Image’s 16 Most-Read of 2016

top16of2016-with-textAs I was looking over Image’s website analytics at the end of 2016, I confess that I was overcome with affection and gratitude for you, our online readers. Your attention has painted a picture, and it is a significantly different picture than many other outlets show.

The New Yorker, for example, introduced their most-reads thus: “Americans, as you may have heard, like to read about Donald Trump and his family. Readers of The New Yorker are no exception to that rule, but they also like some other things, too….We like sex, we like death, and we like music.”

Well, Image readers also like sex (see #5) and we also confront death (see #12). And it’s certainly not that we tune out the realities of politics (see #16)—but, given this list of the most-read articles on imagejournal.org in 2016, I feel justified in suggesting that Image readers seek to cultivate a different state of mind. To slow down, to look deeper, to press against the frantic inertia of the world. To inhabit spaces of creative tension—by reading ecumenically, by reading honest accounts of tragedy and grief right alongside comical stories that poke fun at religious culture (see #11 and #12). [Read more…]

ImageUpdate’s Top Ten of 2016

iutop10_2016Every week, the Image staff curates a digital dispatch of compelling new books, music, artwork, and more, with personal recommendations, links from around the web, and a community message board with calls for art and job postings (not to mention exclusive access to Image discounts and VIP workshop registration!). We deliver these dispatches from the world of art and faith entirely free of charge. We call it: ImageUpdate.

And at the end of every year, we review the 100+ books, albums, art exhibitions, and other artworks shared in this e-newsletter and choose the ImageUpdate Top Ten. It’s an almost-impossible challenge to narrow our selection down to the ten “best,” and to make matters even more complicated, ImageUpdate strives to direct readers’ attention to new and emerging artists, and others we feel deserve your time.

That said, we’re pleased to give you the following list of outstanding work featured in ImageUpdate in 2016. Click the links to see the original issues with full reviews.

Receive this weekly curation service in 2017 (for free!): become an ImageUpdate subscriber here.

 

[Read more…]

On the Front Lines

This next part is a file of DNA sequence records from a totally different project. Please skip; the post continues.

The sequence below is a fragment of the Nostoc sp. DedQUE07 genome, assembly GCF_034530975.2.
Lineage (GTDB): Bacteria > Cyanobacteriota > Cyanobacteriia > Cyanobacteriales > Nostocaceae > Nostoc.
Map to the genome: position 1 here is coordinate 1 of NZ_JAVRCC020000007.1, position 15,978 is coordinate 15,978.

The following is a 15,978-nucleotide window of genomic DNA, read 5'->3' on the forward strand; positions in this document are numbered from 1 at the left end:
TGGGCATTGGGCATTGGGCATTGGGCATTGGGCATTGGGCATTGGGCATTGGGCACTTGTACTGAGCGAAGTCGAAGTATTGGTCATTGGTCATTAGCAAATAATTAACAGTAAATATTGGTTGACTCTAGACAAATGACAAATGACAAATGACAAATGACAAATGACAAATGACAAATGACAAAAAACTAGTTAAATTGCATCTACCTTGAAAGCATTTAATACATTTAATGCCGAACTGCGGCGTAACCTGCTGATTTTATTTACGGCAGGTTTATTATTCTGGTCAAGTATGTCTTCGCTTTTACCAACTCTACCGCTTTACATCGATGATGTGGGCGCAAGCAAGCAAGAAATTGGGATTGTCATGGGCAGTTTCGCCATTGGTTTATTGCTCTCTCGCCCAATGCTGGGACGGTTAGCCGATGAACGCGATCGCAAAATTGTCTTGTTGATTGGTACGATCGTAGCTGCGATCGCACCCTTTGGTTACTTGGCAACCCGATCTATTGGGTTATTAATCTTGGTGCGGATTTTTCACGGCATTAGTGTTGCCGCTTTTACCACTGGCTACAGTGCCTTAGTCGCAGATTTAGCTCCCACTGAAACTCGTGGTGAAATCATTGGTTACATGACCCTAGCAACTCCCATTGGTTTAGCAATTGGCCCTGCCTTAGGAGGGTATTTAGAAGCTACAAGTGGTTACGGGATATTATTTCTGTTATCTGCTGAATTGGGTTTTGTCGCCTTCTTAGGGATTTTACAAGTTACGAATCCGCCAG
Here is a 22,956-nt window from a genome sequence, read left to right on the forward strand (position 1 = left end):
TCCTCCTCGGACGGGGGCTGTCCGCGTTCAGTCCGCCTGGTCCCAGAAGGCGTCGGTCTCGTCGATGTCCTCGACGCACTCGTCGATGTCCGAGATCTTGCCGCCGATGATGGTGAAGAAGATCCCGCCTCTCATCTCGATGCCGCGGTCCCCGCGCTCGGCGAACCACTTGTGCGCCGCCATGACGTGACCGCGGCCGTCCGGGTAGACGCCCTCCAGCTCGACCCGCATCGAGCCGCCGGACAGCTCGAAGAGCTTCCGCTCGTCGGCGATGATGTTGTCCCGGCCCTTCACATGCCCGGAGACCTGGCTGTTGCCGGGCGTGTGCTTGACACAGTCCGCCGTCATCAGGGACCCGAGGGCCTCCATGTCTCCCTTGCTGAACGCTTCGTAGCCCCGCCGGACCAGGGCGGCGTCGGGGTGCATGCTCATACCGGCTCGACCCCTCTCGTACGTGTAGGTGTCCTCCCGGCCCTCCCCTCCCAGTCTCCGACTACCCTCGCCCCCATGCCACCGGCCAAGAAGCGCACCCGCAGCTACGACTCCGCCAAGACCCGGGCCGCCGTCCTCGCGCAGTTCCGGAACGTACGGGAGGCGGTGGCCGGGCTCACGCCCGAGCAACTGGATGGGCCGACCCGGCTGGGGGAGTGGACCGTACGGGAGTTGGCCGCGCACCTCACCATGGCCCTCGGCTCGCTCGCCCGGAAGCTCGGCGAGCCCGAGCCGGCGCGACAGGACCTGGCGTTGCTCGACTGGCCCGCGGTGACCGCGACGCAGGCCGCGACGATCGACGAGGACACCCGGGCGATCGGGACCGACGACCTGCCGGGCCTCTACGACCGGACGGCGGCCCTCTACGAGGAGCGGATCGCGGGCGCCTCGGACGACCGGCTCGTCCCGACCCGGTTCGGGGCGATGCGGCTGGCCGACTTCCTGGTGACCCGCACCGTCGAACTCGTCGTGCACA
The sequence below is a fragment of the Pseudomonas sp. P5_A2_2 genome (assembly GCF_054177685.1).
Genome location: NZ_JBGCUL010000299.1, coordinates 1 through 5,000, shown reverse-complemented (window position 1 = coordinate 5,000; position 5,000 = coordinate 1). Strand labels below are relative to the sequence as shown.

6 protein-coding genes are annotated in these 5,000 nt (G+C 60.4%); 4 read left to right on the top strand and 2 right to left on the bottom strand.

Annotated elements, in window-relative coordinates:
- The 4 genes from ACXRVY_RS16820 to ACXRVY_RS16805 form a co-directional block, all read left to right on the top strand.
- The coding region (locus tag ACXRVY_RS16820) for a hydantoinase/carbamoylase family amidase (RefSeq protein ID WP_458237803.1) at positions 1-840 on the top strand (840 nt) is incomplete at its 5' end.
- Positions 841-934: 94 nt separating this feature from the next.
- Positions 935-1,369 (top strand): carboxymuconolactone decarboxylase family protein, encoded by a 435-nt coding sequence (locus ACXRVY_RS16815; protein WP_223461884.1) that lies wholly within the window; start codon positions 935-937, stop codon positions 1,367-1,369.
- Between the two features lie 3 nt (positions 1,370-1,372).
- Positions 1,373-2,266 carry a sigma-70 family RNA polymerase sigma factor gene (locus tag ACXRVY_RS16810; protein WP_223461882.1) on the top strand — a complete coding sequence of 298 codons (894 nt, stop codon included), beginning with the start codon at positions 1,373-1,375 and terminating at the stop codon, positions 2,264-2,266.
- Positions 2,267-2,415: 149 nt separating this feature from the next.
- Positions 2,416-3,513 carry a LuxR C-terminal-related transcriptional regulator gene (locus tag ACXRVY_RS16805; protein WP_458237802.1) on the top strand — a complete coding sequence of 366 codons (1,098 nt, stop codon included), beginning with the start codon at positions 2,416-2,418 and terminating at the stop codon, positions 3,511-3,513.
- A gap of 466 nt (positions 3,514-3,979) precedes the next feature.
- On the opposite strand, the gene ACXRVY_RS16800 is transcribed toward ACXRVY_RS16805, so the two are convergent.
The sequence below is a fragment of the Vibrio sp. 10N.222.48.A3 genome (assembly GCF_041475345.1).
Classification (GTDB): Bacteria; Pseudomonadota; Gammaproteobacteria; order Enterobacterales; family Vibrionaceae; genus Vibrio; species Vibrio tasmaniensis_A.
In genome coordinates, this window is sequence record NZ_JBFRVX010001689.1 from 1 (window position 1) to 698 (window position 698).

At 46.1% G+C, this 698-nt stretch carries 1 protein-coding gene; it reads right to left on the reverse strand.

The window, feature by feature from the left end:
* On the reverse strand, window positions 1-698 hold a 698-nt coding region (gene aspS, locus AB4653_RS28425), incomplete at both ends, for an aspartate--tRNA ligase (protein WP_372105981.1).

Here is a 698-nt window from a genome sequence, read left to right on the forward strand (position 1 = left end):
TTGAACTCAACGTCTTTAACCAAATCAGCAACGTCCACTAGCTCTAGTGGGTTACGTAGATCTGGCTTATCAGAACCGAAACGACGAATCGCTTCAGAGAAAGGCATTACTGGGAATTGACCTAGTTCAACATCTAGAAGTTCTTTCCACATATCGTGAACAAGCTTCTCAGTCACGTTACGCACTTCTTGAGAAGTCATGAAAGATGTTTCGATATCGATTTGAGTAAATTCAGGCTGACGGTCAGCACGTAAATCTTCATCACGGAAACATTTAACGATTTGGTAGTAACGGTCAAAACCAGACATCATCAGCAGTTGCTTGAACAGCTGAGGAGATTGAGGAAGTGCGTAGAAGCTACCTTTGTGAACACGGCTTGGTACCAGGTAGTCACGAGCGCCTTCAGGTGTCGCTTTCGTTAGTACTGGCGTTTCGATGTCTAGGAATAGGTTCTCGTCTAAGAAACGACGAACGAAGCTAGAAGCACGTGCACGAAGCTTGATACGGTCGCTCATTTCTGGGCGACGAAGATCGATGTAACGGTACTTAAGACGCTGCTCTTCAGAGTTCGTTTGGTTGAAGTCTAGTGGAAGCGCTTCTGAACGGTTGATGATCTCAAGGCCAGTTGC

classroom-by-chirstopher-sessums-on-flickrBy Paul Anderson

Seven months ago, I was teaching writing to high school seniors at a Christian school on the southwest side of Chicago, thirty minutes from my suburban hometown but essentially in another universe. I was three months away from finishing my MFA through Seattle Pacific University, and I wasn’t sure that I was going to make it—make it to the end of the MFA without succumbing to a mental collapse, or to the end of the teaching year without biting off a chunk of my tongue. There was no established curriculum for the class, so I created many of my lessons the night before, after I finished grading the students’ assignments from the same day.

While this won’t kill you, any education professional will tell you that it’s a recipe for disaster.

One night, between MFA and teaching work, I pulled out a copy of Image and flipped to Chris Hoke’s essay “Hearts Like Radios,” a piece that had jolted my numbed spiritual and creative nerves a few months earlier. [Read more…]

Keeping Vigil

the-flight-into-egyptBy Suzanne M. Wolfe

These are dark times.

Here in the northern hemisphere the sun is at its lowest point in the sky; the winter solstice is still weeks away.

I’m sitting outside on my elderly mother’s kitchen step. I’ve come to England three times this year to take care of her. I came before and after her heart operation. A few weeks after I’d been home she fell and broke her elbow and so I’m back again.

My mother does not do well in the darkness of winter; she becomes agitated and depressed.  As I look out at her garden, I see an objective correlative of her physical and mental state since the onset of her illness a year ago.

I see bare branches with a few shriveled leaves clinging to them, vibrating forlornly in the chill air sweeping south from Iceland. I see frost-burned grass and plants. The herbs I planted for her in the spring look dead.

I know that once our planet begins its ancient, slow tilt towards the sun again, all will be resurrected. I try to keep that in mind as I huddle on the steps, smoke a cigarette or two and pray for God’s mercy to my mother at the end of her life, pray that she will find peace and joy and beauty.

I pray that spring will come to a life spent mostly in deepest winter. [Read more…]

Stopping the Press

Image Journal

By Mary Kenagy Mitchell

This is the time of year when we work on Image’s annual budget. Here in the excruciatingly lean nonprofit sector, there’s a sort of elegant efficiency to having very little to spend—but it also means that when we need to make cuts, we cut close to the bone.

I’m a practical person, and so I sometimes think about the money we’d save if we stopped printing Image. That is, if we went to digital only, like Paste did in 2010 (though I recently learned they’re making a push to return to print). We’d still publish the same wonderful content—the poems and stories and essays and interviews. You’d be able to see all the same visual art. Actually you’d see more of it, because we wouldn’t be constrained by the expense of printing in color.

All pixels cost the same. [Read more…]